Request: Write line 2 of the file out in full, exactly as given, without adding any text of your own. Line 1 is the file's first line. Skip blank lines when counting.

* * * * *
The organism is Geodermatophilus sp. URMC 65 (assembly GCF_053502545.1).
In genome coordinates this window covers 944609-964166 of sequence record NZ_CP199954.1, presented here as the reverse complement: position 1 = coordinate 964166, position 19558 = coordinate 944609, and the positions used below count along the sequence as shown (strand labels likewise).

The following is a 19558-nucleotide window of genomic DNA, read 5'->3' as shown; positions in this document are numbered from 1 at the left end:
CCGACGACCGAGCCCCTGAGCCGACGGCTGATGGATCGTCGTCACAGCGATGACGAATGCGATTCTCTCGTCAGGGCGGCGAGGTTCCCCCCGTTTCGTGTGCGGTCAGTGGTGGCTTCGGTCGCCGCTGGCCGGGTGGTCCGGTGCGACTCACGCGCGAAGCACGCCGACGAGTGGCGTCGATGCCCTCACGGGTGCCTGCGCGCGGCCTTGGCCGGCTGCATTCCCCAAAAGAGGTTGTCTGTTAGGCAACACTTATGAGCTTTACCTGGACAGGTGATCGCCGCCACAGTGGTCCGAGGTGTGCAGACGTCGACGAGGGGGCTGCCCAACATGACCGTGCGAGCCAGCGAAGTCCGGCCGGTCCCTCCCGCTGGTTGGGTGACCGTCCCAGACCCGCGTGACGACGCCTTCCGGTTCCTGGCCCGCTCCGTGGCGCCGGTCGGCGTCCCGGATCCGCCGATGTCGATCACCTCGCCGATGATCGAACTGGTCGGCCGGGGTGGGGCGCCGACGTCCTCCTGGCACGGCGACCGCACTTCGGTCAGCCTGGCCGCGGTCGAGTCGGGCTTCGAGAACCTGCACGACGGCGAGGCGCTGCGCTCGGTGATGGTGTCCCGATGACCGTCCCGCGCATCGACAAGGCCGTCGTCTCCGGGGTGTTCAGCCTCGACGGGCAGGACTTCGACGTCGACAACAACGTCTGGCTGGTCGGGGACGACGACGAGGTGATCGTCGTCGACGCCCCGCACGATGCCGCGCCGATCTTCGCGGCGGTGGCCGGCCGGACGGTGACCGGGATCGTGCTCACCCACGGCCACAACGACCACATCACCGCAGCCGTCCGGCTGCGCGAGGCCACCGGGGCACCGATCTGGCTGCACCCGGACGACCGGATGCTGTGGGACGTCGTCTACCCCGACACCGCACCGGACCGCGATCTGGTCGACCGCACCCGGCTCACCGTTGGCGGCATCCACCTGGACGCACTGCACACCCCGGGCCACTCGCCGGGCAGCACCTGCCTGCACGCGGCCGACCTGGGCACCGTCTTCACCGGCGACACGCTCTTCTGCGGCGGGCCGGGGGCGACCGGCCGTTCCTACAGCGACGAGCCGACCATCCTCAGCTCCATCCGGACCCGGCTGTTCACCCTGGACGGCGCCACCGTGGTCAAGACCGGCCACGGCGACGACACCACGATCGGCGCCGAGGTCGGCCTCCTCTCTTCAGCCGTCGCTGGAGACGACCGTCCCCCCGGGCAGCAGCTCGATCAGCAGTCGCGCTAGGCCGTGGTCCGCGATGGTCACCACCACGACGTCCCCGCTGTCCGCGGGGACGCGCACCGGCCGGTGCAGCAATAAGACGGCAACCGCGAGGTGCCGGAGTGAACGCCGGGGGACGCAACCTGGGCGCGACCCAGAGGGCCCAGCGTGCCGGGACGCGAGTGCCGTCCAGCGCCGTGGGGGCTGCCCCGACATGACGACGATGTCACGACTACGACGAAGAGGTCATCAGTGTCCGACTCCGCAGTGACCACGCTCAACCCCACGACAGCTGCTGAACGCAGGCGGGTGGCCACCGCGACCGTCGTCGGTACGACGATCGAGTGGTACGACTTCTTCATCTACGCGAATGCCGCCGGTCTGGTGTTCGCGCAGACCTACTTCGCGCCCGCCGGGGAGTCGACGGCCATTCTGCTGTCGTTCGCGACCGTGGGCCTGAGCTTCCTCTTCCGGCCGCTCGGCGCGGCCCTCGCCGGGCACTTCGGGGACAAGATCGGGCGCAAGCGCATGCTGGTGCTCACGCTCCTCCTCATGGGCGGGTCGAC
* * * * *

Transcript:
In genome coordinates this window covers 944609-964166 of sequence record NZ_CP199954.1, presented here as the reverse complement: position 1 = coordinate 964166, position 19558 = coordinate 944609, and the positions used below count along the sequence as shown (strand labels likewise).